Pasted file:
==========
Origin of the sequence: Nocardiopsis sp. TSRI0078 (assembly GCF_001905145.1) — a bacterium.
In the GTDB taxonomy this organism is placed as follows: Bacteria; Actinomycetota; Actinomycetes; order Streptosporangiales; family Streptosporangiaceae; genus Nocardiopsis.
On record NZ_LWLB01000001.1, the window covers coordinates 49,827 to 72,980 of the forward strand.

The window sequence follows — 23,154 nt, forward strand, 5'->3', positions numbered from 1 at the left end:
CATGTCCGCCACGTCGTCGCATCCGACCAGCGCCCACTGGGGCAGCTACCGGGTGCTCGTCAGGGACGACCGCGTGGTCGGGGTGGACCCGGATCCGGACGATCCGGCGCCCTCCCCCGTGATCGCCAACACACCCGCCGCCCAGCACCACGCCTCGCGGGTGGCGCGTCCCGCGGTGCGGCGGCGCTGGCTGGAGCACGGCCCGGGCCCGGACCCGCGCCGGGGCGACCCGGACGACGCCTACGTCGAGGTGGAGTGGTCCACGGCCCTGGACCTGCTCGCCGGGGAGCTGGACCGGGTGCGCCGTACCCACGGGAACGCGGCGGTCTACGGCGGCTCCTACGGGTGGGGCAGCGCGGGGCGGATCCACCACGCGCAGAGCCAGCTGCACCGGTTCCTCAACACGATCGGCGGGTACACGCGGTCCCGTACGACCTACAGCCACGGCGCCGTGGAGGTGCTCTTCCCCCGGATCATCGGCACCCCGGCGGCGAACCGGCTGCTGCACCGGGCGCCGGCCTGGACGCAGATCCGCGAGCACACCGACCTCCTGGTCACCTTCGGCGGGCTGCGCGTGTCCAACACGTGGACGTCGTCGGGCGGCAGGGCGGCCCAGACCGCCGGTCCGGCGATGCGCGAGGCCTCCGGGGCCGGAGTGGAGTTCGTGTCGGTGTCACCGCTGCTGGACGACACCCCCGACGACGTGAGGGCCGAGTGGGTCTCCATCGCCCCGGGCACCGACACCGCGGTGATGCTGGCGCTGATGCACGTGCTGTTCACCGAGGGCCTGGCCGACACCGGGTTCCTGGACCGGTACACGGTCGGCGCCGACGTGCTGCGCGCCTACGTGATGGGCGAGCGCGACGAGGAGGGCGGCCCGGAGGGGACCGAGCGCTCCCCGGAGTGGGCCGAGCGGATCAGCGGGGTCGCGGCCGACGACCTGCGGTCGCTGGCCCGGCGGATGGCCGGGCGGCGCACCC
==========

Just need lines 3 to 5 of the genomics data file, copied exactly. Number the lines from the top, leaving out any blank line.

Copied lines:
On record NZ_LWLB01000001.1, the window covers coordinates 49,827 to 72,980 of the forward strand.

The window sequence follows — 23,154 nt, forward strand, 5'->3', positions numbered from 1 at the left end:
CATGTCCGCCACGTCGTCGCATCCGACCAGCGCCCACTGGGGCAGCTACCGGGTGCTCGTCAGGGACGACCGCGTGGTCGGGGTGGACCCGGATCCGGACGATCCGGCGCCCTCCCCCGTGATCGCCAACACACCCGCCGCCCAGCACCACGCCTCGCGGGTGGCGCGTCCCGCGGTGCGGCGGCGCTGGCTGGAGCACGGCCCGGGCCCGGACCCGCGCCGGGGCGACCCGGACGACGCCTACGTCGAGGTGGAGTGGTCCACGGCCCTGGACCTGCTCGCCGGGGAGCTGGACCGGGTGCGCCGTACCCACGGGAACGCGGCGGTCTACGGCGGCTCCTACGGGTGGGGCAGCGCGGGGCGGATCCACCACGCGCAGAGCCAGCTGCACCGGTTCCTCAACACGATCGGCGGGTACACGCGGTCCCGTACGACCTACAGCCACGGCGCCGTGGAGGTGCTCTTCCCCCGGATCATCGGCACCCCGGCGGCGAACCGGCTGCTGCACCGGGCGCCGGCCTGGACGCAGATCCGCGAGCACACCGACCTCCTGGTCACCTTCGGCGGGCTGCGCGTGTCCAACACGTGGACGTCGTCGGGCGGCAGGGCGGCCCAGACCGCCGGTCCGGCGATGCGCGAGGCCTCCGGGGCCGGAGTGGAGTTCGTGTCGGTGTCACCGCTGCTGGACGACACCCCCGACGACGTGAGGGCCGAGTGGGTCTCCATCGCCCCGGGCACCGACACCGCGGTGATGCTGGCGCTGATGCACGTGCTGTTCACCGAGGGCCTGGCCGACACCGGGTTCCTGGACCGGTACACGGTCGGCGCCGACGTGCTGCGCGCCTACGTGATGGGCGAGCGCGACGAGGAGGGCGGCCCGGAGGGGACCGAGCGCTCCCCGGAGTGGGCCGAGCGGATCAGCGGGGTCGCGGCCGACGACCTGCGGTCGCTGGCCCGGCGGATGGCCGGGCGGCGCACCC